The potential for psychological blackmail remains strong even today. The simple syllogism of the past 60 years has been since “€œthe Germans”€ committed the Holocaust, they are forever damned. But who were “€œthe Germans”€?  Do we not mean, perhaps, the Nazis? Daniel Jonah Goldhagen in his hate-filled book Hitler’s Willing Executioners wants us to believe that all Germans knew and all Germans were anti-Semites. But the real historical question”€”the crucial question”€”is that of knowledge and consent.

Most historians and political scientists ignore the issue by assuming both knowledge and consent. For them, the presumption of innocence is not operative when it comes to the Holocaust. There is, instead, a presumption of guilt. Let us now revisit the situation at the time of the Nuremberg trials in 1945-46, when the prosecutors posed the key questions: who knew what when? The accused gave answers that we cannot simply ignore.

We learn that the “€œFinal Solution of the Jewish Question”€ was not the purpose of the war but an aberration that emerged with the invasion of the Soviet Union in the summer of 1941 and the criminal activities of the Einsatzgruppen.  But who knew about the SD-commandos, who knew about the extermination camps? And those who knew about it, what could or did they do to oppose the horror?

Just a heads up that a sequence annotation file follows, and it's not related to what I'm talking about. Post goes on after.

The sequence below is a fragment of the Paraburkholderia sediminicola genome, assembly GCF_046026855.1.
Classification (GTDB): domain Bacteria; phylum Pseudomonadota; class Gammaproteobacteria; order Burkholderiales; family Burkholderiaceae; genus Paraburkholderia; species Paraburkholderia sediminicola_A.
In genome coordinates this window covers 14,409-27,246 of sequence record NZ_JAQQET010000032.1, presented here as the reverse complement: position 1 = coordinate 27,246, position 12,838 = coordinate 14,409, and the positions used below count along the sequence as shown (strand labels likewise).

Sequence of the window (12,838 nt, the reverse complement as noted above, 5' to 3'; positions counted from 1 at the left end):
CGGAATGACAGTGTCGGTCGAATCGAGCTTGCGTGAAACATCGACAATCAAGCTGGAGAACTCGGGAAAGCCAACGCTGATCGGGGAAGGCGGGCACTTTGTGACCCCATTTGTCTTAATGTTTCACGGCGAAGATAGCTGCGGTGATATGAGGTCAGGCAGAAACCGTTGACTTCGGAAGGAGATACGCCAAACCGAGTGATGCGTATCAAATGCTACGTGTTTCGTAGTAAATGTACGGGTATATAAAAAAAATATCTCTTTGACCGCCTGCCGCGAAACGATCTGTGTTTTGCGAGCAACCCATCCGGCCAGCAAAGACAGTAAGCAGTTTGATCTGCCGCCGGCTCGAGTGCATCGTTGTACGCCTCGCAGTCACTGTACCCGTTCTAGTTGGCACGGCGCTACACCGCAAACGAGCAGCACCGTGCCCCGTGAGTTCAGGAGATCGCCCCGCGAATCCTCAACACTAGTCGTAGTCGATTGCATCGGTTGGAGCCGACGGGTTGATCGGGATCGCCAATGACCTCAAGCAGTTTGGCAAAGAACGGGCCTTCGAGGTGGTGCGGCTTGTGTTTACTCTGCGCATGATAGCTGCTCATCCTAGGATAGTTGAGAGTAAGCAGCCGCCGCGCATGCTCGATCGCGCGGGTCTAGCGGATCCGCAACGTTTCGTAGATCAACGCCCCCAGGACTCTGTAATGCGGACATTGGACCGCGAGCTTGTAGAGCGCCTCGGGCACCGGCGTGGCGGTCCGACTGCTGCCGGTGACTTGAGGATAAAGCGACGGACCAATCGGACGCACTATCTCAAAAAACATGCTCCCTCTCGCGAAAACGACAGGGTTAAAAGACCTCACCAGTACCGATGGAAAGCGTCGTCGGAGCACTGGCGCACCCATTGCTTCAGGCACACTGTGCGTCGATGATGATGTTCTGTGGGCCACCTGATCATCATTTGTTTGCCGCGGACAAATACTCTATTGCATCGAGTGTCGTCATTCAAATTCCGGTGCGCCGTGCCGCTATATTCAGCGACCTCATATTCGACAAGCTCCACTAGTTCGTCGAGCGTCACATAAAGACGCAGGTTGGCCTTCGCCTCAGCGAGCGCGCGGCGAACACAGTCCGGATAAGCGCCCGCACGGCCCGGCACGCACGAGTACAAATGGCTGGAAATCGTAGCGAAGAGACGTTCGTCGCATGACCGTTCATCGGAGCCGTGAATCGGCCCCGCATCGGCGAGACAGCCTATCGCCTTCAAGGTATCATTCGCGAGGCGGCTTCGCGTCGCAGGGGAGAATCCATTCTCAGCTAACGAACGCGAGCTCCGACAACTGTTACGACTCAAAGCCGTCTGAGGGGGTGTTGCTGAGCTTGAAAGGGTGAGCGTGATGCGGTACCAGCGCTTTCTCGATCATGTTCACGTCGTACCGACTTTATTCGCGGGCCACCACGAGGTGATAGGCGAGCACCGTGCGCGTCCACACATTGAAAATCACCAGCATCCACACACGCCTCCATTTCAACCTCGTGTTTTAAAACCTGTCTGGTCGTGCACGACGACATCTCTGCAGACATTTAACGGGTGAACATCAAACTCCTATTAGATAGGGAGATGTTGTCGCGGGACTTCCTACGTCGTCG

Germans knew that they lived in a virulently anti-Semitic society, but anti-Semitism was not a German monopoly, and pogroms had long been common in Tsarist Russia, in the Ukraine, in Poland, and elsewhere.

From the Nuremberg trials we learn that the Endlösung was classed in the category of geheime Reichssache“€”that is, the highest level of State secrecy. In other words, the Nazi government tried to keep it away from public scrutiny”€”the shootings took place far away in the Baltic States, in Poland, in the Soviet Union”€”and the extermination camps”€”Auschwitz-Birkenau, Treblinka, Lublin-Majdaneck, Sobibor, Belzec and Chelmo”€”were all outside of the Reich. For good reason. True enough, Dachau was in Bavaria, but this camp was established primarily to hold German Communists, Social Democrats, and homosexuals.